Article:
Truman Capote is one of the most celebrated contemporary American authors. He is famous for penning books such as In Cold Blood and Breakfast at Tiffany’s. Recently, some of his early short stories were rediscovered in the archives of the New York Public Library, and Random House is publishing a collection of fourteen of them. Written in his teens and early twenties, these stories are some of Capote’s earliest fiction.
The stories in this book are short, but poignant. Capote definitely has a distinctive style – the only other book of his that I’ve read is Breakfast at Tiffany’s, but I probably still would have been able to recognize these stories as his. Each one is heartfelt and illustrative of American life. Capote expertly portrays what it feels like to be an outsider, whether in school, family, or society. I truly enjoyed every story in this book, but my favorites were “Parting of the Way,” “Hilda,” and “The Familiar Stranger.”
I enjoyed this book a lot! Capote’s style isn’t something I usually gravitate towards, but it definitely grew on me over the course of this book. His work is definitely reminiscent of his time – that pragmatic and slightly misanthropic view of the American dream that seems to be prevalent in a lot of writing from the 40s and 50s. Capote has a way of jumping directly into the story that just really worked for me. The characters are brilliant and relatable, and, even though I spent only a few pages with each, I truly cared about them. If you’re looking for some great short fiction, I would highly recommend this book!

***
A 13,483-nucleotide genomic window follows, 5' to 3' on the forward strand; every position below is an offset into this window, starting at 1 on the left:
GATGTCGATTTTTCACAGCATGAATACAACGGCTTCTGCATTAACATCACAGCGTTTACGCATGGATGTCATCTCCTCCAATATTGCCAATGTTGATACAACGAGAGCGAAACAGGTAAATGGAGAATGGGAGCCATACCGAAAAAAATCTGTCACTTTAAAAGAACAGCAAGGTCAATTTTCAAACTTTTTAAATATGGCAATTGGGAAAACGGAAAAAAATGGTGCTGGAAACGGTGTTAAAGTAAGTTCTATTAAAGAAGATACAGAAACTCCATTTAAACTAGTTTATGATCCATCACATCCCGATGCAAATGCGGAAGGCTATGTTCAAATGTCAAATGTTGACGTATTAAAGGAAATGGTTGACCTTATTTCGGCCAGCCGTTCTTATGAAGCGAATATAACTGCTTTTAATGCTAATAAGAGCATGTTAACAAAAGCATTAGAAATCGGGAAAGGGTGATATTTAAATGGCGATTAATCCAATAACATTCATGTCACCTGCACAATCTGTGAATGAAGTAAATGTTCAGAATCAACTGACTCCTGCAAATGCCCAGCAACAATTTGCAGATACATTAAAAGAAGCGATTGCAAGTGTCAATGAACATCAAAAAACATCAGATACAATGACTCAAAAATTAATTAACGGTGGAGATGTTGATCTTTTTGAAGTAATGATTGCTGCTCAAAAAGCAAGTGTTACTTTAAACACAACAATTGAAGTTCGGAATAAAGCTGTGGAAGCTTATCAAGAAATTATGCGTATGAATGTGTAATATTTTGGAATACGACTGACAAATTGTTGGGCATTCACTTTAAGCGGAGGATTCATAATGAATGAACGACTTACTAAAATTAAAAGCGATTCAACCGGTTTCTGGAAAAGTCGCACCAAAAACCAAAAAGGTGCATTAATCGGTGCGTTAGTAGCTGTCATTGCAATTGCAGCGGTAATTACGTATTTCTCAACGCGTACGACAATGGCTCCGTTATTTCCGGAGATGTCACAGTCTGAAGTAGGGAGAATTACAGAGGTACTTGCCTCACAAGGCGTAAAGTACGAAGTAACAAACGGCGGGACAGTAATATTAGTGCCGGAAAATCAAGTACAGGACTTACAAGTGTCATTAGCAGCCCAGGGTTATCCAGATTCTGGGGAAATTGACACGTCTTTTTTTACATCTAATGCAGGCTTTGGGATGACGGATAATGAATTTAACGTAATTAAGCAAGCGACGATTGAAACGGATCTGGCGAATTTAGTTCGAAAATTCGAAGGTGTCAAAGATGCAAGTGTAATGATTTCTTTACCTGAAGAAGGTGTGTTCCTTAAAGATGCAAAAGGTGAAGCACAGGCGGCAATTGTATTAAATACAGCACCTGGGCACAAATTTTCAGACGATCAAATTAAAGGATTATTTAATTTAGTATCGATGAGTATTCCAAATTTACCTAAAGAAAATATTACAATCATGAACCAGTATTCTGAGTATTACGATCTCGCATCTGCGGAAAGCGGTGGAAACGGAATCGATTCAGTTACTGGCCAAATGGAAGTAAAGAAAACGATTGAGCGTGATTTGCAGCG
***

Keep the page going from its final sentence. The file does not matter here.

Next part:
The Early Stories of Truman Capote hits shelves tomorrow (October 27th) – you can order the hardcover, ebook, or audiobook by clicking here.
This book was provided to me by the publisher and NetGalley in exchange for an honest review.